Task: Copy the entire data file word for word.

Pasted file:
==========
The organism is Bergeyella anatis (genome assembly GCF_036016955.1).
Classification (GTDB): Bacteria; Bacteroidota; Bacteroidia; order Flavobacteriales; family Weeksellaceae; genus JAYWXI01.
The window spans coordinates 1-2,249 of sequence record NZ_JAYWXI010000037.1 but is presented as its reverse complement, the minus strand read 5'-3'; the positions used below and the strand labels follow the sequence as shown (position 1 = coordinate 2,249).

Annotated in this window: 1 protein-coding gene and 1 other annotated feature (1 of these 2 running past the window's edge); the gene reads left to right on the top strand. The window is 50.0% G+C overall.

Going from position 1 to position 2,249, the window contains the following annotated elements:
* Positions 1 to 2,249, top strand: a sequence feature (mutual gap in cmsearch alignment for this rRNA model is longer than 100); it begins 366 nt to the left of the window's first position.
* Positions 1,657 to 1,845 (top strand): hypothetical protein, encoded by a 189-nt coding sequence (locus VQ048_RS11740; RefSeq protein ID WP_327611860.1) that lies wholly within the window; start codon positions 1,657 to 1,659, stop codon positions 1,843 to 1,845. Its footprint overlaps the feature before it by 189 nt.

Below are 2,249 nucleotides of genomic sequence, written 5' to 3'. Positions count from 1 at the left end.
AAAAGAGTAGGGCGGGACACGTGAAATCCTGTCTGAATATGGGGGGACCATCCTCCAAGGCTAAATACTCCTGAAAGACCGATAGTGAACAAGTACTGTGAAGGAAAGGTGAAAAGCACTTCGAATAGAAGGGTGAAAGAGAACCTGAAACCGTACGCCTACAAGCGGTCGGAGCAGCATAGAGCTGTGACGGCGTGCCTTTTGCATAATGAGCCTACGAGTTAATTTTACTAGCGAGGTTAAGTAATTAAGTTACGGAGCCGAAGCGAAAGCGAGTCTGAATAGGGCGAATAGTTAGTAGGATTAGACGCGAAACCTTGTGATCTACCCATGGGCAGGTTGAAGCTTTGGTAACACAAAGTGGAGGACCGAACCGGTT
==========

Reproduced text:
The organism is Bergeyella anatis (genome assembly GCF_036016955.1).
Classification (GTDB): Bacteria; Bacteroidota; Bacteroidia; order Flavobacteriales; family Weeksellaceae; genus JAYWXI01.
The window spans coordinates 1-2,249 of sequence record NZ_JAYWXI010000037.1 but is presented as its reverse complement, the minus strand read 5'-3'; the positions used below and the strand labels follow the sequence as shown (position 1 = coordinate 2,249).

Annotated in this window: 1 protein-coding gene and 1 other annotated feature (1 of these 2 running past the window's edge); the gene reads left to right on the top strand. The window is 50.0% G+C overall.

Going from position 1 to position 2,249, the window contains the following annotated elements:
* Positions 1 to 2,249, top strand: a sequence feature (mutual gap in cmsearch alignment for this rRNA model is longer than 100); it begins 366 nt to the left of the window's first position.
* Positions 1,657 to 1,845 (top strand): hypothetical protein, encoded by a 189-nt coding sequence (locus VQ048_RS11740; RefSeq protein ID WP_327611860.1) that lies wholly within the window; start codon positions 1,657 to 1,659, stop codon positions 1,843 to 1,845. Its footprint overlaps the feature before it by 189 nt.

Below are 2,249 nucleotides of genomic sequence, written 5' to 3'. Positions count from 1 at the left end.
AAAAGAGTAGGGCGGGACACGTGAAATCCTGTCTGAATATGGGGGGACCATCCTCCAAGGCTAAATACTCCTGAAAGACCGATAGTGAACAAGTACTGTGAAGGAAAGGTGAAAAGCACTTCGAATAGAAGGGTGAAAGAGAACCTGAAACCGTACGCCTACAAGCGGTCGGAGCAGCATAGAGCTGTGACGGCGTGCCTTTTGCATAATGAGCCTACGAGTTAATTTTACTAGCGAGGTTAAGTAATTAAGTTACGGAGCCGAAGCGAAAGCGAGTCTGAATAGGGCGAATAGTTAGTAGGATTAGACGCGAAACCTTGTGATCTACCCATGGGCAGGTTGAAGCTTTGGTAACACAAAGTGGAGGACCGAACCGGTT